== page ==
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Congress of the United States Committee on Education and Labor U.S. House of Representatives

By Stan Dorn J. D

Abstract

Despite important accomplishments, Health Coverage Tax Credits (HCTCs) have been generally ineffective in providing health care to displaced workers, for several reasons: The credits are used by only 11 percent of eligible workers. The coverage for which credits may be used often leaves out the health care that workers need. When job loss is followed by a gap in coverage of 63 days or longer, plans can deny treatment of the worker’s known health problems. Moreover, many states offer only plans with high deductibles that make care unaffordable for workers with limited incomes. Also, such plans often exclude or severely limit such basic services as prescription drugs, maternity care, and treatment of mental illness. In some states, HCTC plans increase their premiums substantially for enrollees who are older, female, or have health problems. When a displaced worker turns 65 and qualifies for Medicare, the worker’s spouse loses HCTC, even if that spouse is too young for Medicare and has no other coverage. Fortunately, older health coverage programs like Medicare, Medicaid, and the State Children’s Health Insurance Program have already prevented or solved similar problems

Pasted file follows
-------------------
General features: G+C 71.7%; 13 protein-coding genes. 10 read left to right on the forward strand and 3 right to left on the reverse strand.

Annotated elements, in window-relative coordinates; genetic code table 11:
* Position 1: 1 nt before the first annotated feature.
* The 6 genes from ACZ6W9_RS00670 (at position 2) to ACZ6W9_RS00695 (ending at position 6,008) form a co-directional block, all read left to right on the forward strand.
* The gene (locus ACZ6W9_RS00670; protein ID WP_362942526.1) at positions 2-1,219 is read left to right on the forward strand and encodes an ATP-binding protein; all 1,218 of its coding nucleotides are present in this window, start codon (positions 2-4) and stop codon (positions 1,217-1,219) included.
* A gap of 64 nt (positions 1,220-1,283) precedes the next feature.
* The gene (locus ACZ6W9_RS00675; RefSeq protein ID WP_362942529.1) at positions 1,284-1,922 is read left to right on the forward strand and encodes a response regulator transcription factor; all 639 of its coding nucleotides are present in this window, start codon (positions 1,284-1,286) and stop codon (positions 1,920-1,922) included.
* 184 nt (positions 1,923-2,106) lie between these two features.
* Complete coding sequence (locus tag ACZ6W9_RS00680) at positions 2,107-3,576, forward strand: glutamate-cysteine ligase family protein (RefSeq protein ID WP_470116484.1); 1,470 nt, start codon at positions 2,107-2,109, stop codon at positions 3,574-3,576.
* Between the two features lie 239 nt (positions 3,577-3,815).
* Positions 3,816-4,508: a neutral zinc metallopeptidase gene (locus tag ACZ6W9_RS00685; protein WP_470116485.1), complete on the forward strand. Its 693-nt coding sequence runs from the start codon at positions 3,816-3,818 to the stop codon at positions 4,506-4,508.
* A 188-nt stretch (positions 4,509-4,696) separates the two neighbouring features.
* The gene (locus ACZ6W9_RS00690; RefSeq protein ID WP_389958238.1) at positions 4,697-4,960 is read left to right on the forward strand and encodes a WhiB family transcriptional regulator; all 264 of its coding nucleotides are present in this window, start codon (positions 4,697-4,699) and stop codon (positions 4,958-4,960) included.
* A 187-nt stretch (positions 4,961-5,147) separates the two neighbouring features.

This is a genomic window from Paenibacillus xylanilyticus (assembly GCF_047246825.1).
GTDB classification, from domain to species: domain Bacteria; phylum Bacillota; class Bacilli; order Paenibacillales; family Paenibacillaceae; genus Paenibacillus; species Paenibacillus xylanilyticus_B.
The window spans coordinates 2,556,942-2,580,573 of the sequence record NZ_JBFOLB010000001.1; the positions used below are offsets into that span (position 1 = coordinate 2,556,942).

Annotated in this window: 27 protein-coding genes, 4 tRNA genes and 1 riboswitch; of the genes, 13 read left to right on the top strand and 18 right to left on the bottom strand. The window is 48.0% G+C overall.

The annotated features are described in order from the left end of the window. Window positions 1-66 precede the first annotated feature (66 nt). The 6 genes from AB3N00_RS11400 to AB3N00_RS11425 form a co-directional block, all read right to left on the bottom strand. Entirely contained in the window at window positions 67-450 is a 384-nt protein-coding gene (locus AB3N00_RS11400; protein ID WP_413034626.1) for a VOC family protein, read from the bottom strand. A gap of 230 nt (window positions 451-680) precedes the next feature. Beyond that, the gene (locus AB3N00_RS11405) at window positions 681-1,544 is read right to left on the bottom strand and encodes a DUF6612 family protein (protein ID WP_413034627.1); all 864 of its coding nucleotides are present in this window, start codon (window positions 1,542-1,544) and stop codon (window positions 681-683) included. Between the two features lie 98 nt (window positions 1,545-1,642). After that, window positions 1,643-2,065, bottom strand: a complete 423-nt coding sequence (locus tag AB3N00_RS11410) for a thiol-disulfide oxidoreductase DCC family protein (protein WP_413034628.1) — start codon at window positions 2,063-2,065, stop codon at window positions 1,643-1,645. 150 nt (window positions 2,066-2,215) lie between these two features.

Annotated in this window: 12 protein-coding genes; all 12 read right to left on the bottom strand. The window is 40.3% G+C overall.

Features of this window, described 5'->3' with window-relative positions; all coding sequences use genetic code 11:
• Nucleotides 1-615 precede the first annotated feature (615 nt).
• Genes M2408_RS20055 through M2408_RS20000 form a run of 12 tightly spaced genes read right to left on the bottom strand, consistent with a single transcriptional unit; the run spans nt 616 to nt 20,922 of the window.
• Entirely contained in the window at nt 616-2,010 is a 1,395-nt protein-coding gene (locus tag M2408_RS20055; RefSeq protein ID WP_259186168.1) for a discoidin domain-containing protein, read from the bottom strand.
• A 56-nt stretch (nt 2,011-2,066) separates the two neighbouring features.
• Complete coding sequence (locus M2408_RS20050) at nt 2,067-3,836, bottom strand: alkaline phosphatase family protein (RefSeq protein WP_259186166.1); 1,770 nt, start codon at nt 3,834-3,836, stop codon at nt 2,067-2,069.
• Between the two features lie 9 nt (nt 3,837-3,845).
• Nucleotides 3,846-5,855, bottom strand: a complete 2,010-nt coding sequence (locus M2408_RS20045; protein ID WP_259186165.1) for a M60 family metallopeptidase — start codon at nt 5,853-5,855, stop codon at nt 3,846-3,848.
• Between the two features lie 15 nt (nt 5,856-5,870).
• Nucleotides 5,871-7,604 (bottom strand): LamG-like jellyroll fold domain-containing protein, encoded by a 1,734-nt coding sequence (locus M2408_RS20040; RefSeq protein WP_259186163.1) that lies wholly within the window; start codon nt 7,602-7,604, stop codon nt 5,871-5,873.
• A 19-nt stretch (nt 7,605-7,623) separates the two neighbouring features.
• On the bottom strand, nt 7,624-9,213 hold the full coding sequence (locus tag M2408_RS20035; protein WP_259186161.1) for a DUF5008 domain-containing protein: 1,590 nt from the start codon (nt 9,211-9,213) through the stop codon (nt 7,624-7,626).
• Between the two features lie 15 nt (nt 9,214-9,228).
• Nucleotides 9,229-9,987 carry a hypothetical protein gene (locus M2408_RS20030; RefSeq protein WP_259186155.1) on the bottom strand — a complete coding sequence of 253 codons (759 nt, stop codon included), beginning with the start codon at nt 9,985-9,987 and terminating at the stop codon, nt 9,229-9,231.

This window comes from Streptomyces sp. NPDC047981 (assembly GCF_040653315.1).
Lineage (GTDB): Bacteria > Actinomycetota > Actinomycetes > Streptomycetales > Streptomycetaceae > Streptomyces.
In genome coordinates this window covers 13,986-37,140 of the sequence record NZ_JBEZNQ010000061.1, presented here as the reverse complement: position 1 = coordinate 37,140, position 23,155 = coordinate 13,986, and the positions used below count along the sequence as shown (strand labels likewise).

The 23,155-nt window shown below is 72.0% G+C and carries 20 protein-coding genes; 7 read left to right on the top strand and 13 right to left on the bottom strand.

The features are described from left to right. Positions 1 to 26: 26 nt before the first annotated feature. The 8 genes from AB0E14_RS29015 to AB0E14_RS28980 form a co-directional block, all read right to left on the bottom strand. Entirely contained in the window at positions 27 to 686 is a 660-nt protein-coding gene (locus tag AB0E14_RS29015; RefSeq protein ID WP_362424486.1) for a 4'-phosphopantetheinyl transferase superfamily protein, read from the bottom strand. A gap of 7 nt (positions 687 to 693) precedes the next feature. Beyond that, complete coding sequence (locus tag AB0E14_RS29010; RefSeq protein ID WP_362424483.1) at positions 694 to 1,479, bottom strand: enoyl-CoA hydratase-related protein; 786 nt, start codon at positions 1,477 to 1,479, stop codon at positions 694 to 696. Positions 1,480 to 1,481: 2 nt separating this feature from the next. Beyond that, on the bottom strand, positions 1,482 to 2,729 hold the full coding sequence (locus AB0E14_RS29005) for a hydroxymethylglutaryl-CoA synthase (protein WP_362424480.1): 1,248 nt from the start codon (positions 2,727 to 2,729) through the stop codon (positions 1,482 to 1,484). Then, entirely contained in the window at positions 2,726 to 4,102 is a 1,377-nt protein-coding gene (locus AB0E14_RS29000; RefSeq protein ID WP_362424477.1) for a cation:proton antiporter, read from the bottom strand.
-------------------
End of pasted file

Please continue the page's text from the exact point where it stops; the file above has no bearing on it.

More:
Year: 2010
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